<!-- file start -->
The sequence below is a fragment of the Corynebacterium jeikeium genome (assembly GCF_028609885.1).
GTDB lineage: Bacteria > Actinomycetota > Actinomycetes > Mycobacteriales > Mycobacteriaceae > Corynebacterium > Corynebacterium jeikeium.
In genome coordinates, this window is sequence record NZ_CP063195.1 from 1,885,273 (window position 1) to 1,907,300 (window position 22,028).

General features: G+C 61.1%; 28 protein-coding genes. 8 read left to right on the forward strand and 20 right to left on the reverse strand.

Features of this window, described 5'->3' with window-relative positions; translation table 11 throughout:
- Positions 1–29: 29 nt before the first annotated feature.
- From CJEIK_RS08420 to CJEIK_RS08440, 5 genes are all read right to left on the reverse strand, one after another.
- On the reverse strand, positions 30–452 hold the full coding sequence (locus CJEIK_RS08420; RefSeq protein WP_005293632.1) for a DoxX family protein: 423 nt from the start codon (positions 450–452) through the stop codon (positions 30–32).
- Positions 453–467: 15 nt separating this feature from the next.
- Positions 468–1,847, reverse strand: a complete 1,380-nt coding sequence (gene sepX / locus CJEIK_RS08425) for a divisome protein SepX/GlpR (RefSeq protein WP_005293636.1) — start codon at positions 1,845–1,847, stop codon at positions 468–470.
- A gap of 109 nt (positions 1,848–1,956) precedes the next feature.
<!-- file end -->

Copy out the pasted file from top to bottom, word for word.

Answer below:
The sequence below is a fragment of the Corynebacterium jeikeium genome (assembly GCF_028609885.1).
GTDB lineage: Bacteria > Actinomycetota > Actinomycetes > Mycobacteriales > Mycobacteriaceae > Corynebacterium > Corynebacterium jeikeium.
In genome coordinates, this window is sequence record NZ_CP063195.1 from 1,885,273 (window position 1) to 1,907,300 (window position 22,028).

General features: G+C 61.1%; 28 protein-coding genes. 8 read left to right on the forward strand and 20 right to left on the reverse strand.

Features of this window, described 5'->3' with window-relative positions; translation table 11 throughout:
- Positions 1–29: 29 nt before the first annotated feature.
- From CJEIK_RS08420 to CJEIK_RS08440, 5 genes are all read right to left on the reverse strand, one after another.
- On the reverse strand, positions 30–452 hold the full coding sequence (locus CJEIK_RS08420; RefSeq protein WP_005293632.1) for a DoxX family protein: 423 nt from the start codon (positions 450–452) through the stop codon (positions 30–32).
- Positions 453–467: 15 nt separating this feature from the next.
- Positions 468–1,847, reverse strand: a complete 1,380-nt coding sequence (gene sepX / locus CJEIK_RS08425) for a divisome protein SepX/GlpR (RefSeq protein WP_005293636.1) — start codon at positions 1,845–1,847, stop codon at positions 468–470.
- A gap of 109 nt (positions 1,848–1,956) precedes the next feature.